As shown through our country case studies, if governments integrate ML modeling into their budgeting processes, they can build powerful models capable of accurately forecasting the green impacts of their spending decisions.

This would allow governments to confidently allocate spending in ways that promote specific sustainability outcomes.

Country case studies

For this project, we created models and analyses for six countries – the Democratic Republic of the Congo, Haiti, Madagascar, Liberia, Solomon Islands and Zambia.

For each country, the yearly growth rate of tree cover loss was taken as the target variable. Organisation for Economic Co-operation and Development datasets on Official Development Assistance (ODA) by sector and aid activities targeting global environmental objectives were used as explanatory variables.

Five different ML techniques were used to train models on data from 2005 to 2015 and tested on data from 2016 to 2019. All six country case studies and detailed descriptions of the ML techniques we used are available on the Green Fiscal Policy Network Blog.

Madagascar

Madagascar is massively biodiverse – between 80% and 90% of the animal and plant species in the island nation are exclusive to the country. It is also a crucial carbon sink, with over 16 million hectares of tree cover.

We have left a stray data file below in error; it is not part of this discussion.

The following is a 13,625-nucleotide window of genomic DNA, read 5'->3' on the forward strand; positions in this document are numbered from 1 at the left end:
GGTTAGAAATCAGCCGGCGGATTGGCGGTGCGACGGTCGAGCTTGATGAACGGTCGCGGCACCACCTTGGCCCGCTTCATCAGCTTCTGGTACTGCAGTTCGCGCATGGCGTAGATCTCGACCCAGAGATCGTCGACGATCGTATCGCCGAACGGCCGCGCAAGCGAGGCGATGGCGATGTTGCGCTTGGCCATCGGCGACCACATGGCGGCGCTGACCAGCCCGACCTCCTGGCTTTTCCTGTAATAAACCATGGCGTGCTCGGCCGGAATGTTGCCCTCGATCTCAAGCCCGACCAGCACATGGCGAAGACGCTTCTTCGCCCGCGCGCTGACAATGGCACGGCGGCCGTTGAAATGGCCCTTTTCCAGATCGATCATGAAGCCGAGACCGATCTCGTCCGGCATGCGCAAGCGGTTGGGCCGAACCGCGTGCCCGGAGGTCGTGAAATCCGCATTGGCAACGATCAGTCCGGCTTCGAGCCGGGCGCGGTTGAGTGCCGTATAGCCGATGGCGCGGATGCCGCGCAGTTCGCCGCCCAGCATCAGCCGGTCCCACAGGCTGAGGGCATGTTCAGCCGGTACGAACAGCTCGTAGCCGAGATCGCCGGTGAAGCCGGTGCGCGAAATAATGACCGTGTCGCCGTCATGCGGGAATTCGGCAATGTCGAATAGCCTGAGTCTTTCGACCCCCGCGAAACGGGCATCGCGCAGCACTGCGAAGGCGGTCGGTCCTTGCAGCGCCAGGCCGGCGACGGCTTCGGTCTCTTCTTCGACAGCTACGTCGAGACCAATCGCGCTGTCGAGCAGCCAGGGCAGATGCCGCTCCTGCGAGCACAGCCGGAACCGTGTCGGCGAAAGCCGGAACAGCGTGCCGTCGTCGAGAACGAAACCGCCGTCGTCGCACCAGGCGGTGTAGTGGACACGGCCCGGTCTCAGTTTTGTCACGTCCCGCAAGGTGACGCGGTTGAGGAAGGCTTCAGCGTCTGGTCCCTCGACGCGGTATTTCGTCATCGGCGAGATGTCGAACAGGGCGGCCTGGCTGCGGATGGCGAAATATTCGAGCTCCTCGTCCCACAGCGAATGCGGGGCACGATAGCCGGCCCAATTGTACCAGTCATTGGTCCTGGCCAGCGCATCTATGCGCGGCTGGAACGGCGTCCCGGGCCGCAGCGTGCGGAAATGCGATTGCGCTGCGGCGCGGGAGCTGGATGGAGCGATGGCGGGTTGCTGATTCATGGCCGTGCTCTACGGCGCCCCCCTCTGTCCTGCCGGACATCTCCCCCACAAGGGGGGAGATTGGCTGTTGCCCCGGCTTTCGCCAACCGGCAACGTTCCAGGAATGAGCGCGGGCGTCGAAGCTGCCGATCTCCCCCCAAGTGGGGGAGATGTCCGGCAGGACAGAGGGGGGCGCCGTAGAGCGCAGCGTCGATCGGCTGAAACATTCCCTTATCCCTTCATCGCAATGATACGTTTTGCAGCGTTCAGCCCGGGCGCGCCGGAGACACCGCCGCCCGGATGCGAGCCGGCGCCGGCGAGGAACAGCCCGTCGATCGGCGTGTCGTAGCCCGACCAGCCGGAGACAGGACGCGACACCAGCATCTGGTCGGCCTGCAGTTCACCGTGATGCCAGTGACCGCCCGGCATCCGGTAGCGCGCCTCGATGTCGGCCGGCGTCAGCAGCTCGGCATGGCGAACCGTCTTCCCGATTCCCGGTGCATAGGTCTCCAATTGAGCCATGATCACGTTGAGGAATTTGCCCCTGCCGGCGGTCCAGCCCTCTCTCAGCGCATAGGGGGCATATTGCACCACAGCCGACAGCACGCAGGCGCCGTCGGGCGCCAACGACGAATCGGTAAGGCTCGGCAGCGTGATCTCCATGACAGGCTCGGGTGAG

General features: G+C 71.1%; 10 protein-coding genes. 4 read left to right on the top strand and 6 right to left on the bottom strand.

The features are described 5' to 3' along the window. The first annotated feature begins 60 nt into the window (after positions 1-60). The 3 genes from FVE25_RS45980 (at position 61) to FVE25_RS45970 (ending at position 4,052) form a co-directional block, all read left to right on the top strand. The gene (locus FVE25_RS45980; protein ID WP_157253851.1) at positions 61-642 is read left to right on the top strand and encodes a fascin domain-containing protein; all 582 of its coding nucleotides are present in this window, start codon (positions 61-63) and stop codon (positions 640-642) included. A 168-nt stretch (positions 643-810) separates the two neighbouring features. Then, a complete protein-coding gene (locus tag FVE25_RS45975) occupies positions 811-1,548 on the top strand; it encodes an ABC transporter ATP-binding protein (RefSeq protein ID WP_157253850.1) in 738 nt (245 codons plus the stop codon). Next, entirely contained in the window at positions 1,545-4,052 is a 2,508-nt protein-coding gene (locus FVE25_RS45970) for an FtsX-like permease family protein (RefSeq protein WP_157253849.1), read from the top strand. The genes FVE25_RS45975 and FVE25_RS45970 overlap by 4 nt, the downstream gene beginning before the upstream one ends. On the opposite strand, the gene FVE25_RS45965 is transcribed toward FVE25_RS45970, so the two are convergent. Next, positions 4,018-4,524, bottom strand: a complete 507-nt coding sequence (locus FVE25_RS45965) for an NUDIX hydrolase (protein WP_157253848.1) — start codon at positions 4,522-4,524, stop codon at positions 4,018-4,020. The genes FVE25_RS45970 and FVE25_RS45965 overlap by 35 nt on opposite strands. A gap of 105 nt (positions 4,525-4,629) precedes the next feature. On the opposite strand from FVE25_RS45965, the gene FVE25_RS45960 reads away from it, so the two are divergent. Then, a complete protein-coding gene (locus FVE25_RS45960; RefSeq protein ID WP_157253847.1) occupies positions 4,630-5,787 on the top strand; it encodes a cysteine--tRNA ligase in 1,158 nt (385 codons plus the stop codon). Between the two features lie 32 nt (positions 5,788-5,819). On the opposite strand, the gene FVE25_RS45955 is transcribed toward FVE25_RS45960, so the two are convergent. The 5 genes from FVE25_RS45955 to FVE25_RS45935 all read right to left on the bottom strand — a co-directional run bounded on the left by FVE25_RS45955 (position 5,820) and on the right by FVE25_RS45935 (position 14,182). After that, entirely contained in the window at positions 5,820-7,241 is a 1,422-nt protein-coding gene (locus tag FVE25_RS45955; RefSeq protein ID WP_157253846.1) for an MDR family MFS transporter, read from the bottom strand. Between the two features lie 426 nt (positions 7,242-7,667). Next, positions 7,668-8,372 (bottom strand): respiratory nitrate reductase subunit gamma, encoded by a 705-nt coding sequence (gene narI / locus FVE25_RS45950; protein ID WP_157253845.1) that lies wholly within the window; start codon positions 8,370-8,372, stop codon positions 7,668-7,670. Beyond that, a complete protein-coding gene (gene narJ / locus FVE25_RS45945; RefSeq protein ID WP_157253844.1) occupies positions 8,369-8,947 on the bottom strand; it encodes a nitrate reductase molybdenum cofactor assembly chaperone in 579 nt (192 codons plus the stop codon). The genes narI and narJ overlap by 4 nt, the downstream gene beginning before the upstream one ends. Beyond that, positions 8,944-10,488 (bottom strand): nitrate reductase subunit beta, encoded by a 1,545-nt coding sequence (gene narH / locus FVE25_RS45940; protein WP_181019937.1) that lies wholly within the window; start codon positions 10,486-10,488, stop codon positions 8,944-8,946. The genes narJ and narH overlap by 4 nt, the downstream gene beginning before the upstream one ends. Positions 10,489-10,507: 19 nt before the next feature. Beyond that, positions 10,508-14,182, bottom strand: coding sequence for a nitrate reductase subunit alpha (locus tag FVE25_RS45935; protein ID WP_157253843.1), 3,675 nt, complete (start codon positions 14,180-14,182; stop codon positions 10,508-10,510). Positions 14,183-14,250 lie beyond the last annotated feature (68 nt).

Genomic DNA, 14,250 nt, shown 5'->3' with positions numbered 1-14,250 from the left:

But by 2070, the combined effects of deforestation and anthropogenic climate change could eliminate the entirety of Madagascar’s eastern rainforest.
 

 


The gradient boosted decision trees model trained on Principal Rio Marker disaggregated ODA was able to predict forest cover loss rates fairly accurately in Madagascar between 2016 and 2019. 

Given the urgency of protecting Madagascar’s priceless biodiversity, carbon stocks and natural capital, this model could play a critical role in determining both how much environmental ODA countries should provide to Madagascar and how such ODA should be prioritized.

Conclusion and next steps

Exploratory models with only 10 years of annual training data were able to produce, in the case of some countries, surprisingly accurate predictions of yearly deforestation growth. In others, despite higher errors in actual predictions, trends in deforestation growth rates were still able to be captured. Crucially, models such as these could be used to better inform policymakers and budget planners.

While the predictions of a machine learning model should never be taken as fact, they could prove immensely useful in running scenario analyses, where different provisionary budgets could be run through a model trained on historical budgets to gain insights on the directionality and magnitude of effects on various environmental indicators.

Machine learning could become yet another tool in policymakers’ arsenal to make better informed decisions on how spending decisions could impact the environment.


Daniel Hopp is an associate statistician at UNCTAD, Ryan Maia is a fiscal policy intern at UNEP and Himanshu Sharma is the manager of the Green Fiscal Policy Network at UNEP. Read the full article on the Green Fiscal Policy Network Blog.